3 Reasons To Mix It Up at SF’s Clock Bar

150915-CBSF-Cocktail 4-Credit-Kevin McCullough-1691 SMALLPhoto Credit: Kevin McCullough

If its central location isn’t lure enough after a hard day of work or a round of Union Square shopping, the Clock Bar’s seasonal cocktail menu makes the haute watering hole a must stop for libation lovers. Located in San Francisco’s Westin St. Francis, just across the lobby from Michael Mina’s Bourbon Steak, Clock Bar features changing themes with drinks to match. “1904” highlighted cocktails to celebrate the year the St. Francis opened. The current “1920’s” theme features eight Roaring 20’s inspired drinks, with ingredients that leave one guessing what the collaborative result might be. Hint: they are all incredibly delicious. Here are a few more reasons to head to Clock Bar now:

1) What’s in a name? Who better to mix your drink than a bartender named Abby Martinie? Yes, that’s her real name, and while she doesn’t mind mixing up a simple namesake drink, her artistry is in her complex creativity. Grilled pear, roasted Kambocha squash, pureed banana – these are not your average cocktail components. After just four months at the Clock Bar helm, Martinie is shaking things up a bit.

2) Next level originality: Why settle for a gin and tonic or a cosmopolitan when you can order a ‘Cheeky Charlie’ with vanilla bean-infused vodka, yellow chartreuse, banana, anise, lemon and meringue? Martinie uses a tiny lighter to toast the top of the meringue for a final over-the-top touch. The ‘Champagne & Caviar’ features Pierre Ferrand cognac, apricot liqueur, spiced citrus champagne and small Angostura ‘pearls’ that rest ethereally in the bottom of the champagne flute. The ‘Fitzgerald,’ or ‘Fall in a Glass’ as Martinie dubs it, is made of spiced rum, roasted squash, maple, lemon, ginger beer and orange bitters. These are not just drinks; they are small works of improbably flavorful art.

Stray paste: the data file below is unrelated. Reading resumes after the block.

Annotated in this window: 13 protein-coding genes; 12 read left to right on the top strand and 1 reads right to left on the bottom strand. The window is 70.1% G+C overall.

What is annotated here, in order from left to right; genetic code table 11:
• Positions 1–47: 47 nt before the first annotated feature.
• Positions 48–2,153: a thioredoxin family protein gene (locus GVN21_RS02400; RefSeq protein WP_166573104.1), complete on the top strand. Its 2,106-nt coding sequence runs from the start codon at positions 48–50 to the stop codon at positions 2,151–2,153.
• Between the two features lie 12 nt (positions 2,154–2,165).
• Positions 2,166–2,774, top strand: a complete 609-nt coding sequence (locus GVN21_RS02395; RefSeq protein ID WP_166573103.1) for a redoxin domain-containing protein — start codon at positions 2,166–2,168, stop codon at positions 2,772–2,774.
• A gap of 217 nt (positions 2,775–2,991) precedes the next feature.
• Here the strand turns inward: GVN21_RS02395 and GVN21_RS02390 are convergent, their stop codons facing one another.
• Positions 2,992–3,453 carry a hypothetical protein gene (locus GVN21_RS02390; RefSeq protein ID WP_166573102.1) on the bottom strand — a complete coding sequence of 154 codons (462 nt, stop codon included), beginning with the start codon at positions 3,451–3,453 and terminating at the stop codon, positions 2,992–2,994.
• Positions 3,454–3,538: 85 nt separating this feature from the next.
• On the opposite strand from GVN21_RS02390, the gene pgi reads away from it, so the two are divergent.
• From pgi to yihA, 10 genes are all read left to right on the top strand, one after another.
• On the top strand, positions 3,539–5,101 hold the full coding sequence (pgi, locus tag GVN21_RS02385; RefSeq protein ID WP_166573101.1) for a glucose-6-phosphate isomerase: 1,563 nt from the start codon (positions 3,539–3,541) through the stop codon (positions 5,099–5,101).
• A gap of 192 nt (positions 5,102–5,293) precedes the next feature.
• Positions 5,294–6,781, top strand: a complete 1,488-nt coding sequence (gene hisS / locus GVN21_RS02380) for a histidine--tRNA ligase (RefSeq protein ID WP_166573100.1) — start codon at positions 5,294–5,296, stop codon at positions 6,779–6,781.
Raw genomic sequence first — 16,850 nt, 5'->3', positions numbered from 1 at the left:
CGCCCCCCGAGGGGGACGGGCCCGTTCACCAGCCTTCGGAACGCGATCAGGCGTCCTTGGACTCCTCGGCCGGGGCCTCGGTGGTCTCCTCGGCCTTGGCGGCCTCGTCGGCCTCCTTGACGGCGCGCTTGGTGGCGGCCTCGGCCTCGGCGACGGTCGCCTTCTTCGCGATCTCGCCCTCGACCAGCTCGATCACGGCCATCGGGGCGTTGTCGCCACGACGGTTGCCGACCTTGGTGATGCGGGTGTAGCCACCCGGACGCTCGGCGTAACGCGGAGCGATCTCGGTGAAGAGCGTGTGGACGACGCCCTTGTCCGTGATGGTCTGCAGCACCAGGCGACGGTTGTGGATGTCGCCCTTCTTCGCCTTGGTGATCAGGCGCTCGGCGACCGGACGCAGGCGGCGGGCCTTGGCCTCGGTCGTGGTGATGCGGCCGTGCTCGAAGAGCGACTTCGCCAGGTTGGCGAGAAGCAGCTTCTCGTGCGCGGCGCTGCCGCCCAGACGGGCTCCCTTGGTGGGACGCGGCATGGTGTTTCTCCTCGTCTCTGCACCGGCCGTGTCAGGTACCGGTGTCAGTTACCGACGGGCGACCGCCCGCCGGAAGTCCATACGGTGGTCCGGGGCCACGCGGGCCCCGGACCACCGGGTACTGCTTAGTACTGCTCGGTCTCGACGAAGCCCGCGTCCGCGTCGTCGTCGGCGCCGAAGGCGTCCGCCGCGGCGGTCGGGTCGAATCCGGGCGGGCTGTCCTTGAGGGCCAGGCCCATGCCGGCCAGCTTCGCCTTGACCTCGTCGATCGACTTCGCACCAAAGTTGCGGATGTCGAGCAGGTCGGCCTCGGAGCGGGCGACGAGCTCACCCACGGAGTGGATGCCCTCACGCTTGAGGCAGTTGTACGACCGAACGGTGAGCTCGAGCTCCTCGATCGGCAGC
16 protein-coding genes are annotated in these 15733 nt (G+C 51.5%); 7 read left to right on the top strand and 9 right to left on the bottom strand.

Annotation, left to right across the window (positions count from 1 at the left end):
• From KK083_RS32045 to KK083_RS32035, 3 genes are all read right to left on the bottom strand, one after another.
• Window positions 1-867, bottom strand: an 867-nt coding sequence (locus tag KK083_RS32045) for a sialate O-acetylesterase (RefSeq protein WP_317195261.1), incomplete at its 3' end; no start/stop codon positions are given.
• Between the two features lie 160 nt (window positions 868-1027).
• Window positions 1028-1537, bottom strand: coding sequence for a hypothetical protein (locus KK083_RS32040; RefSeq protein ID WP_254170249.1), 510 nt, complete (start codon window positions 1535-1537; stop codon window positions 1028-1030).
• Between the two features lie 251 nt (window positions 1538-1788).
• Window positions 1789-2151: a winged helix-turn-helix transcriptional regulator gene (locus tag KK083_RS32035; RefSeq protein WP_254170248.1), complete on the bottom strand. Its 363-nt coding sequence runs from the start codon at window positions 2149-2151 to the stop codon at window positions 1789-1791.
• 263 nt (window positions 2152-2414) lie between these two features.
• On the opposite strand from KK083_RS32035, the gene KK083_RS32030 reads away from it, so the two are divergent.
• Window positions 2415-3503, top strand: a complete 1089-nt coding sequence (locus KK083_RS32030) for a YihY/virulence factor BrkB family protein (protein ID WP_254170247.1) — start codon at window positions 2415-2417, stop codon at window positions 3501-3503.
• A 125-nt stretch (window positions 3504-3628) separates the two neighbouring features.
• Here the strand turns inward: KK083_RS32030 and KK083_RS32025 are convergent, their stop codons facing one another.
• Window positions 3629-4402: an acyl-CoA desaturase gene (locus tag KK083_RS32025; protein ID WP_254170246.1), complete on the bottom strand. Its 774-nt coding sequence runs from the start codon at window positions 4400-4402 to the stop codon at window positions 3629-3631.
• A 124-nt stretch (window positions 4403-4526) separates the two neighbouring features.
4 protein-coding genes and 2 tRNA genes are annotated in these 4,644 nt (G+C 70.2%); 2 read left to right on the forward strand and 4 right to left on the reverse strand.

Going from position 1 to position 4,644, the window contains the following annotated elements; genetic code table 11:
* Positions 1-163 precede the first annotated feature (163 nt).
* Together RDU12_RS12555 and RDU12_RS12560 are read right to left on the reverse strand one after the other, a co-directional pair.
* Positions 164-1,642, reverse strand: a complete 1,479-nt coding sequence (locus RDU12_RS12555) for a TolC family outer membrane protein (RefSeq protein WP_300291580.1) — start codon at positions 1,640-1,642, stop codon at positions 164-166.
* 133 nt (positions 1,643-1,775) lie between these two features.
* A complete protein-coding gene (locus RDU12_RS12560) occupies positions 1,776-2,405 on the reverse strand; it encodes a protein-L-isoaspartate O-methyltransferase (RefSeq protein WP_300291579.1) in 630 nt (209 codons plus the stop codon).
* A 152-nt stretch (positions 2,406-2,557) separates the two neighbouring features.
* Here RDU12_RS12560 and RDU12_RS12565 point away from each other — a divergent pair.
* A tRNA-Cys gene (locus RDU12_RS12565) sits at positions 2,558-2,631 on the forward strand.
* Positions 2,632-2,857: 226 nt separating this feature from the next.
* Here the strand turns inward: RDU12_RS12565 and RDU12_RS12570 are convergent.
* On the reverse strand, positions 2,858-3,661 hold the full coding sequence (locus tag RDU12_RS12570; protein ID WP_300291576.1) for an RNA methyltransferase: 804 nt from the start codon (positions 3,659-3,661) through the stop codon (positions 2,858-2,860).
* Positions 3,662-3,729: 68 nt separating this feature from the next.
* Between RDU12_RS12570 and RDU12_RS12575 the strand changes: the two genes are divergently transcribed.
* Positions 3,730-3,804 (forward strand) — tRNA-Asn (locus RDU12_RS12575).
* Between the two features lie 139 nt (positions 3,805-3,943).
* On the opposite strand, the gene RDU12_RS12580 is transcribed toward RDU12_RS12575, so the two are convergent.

3) History lessons included: Each cocktail item includes a history ‘brief.’ Did you know that a ‘Bronx Cheer’ (Nolet’s gin, Douglass Fir, raspberry, egg white cream and Peychaud’s bitters) is a slang term denoting a sound of contempt made by blowing through closed lips? The ‘19th Amendment’ (Forteleza Reposado tequila, Ancho Reyes chile bitters, pineapple gomme and chocolate bitters) reminds us that after winning the right to vote, empowered women participated in the burgeoning consumer society by joining the work force. You might leave Clock Bar a little lightheaded after these potent potables, but you’ll be a bit smarter.

Clock Bar in the Westin St. Francis, 335 Powell St., San Francisco, is open daily from 4 p.m. to 2 a.m. 415-397-7000.

Photography by Kevin McCullough